In the US, Republican presidential candidate Donald Trump is perhaps not restricted by this quandary. In the words of David Kluft, who is a partner at law firm Foley Hoag, Trump is “immune” to the so-called Streisand effect.
The Streisand effect is defined as when a famous person attempts to remove or censor a piece of information about him/herself, but in the process increases the public’s awareness of the issue.
Last week, Trump targeted the website stoptrump.us with a cease-and-desist letter.
The website sells merchandise, including T-shirts and caps, emblazoned with ‘Donald Dumb’ and ‘Stop Trump’. One T-shirt says ‘America is already great’, a reference to Trump’s campaign slogan ‘make America great again’, for which he owns a registered US trademark.
The website says its mission is to “to counteract the divisive comments of Mr. Donald Trump’s presidential bid for 2016”.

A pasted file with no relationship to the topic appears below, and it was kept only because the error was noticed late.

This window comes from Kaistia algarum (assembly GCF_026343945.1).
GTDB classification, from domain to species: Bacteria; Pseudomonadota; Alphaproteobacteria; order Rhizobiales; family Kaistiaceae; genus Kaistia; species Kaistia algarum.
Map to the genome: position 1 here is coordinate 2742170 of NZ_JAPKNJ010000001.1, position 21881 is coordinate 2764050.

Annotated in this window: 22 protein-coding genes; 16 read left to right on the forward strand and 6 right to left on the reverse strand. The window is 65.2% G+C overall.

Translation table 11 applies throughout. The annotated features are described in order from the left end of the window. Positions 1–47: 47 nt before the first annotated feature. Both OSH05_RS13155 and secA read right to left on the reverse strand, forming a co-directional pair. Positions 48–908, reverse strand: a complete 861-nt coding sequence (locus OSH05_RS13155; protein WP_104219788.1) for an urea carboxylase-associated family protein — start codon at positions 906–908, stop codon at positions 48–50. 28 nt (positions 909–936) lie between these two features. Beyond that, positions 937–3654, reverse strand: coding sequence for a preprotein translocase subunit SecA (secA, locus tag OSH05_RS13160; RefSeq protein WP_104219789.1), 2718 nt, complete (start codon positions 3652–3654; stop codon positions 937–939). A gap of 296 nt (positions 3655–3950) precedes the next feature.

Kluft fails to see how Trump can satisfy the three prongs of the Uniform Domain-Name Dispute-Resolution Policy (UDRP) should the need arise.
Under the UDRP, a trademark owner has to prove it has registered trademark rights, and that the opposed registrant has no legitimate interest in the name, and registered it with bad faith intent.
Moreover, Trump’s cease-and-desist letter asserts that an infringer can be liable for $100,000 for each domain name registered in bad faith under the Anti-Cybersquatting Consumer Protection Act.
But Kluft doubts that Trump can successfully claim that amount as he says that the act “places a higher standard for claimants to prove bad faith compared to a UDRP claim.”
“It is worrying that such claims can be used to silence criticism of a politician. Website owners often don’t have the resources to seek legal help and end up erring on the side of caution.”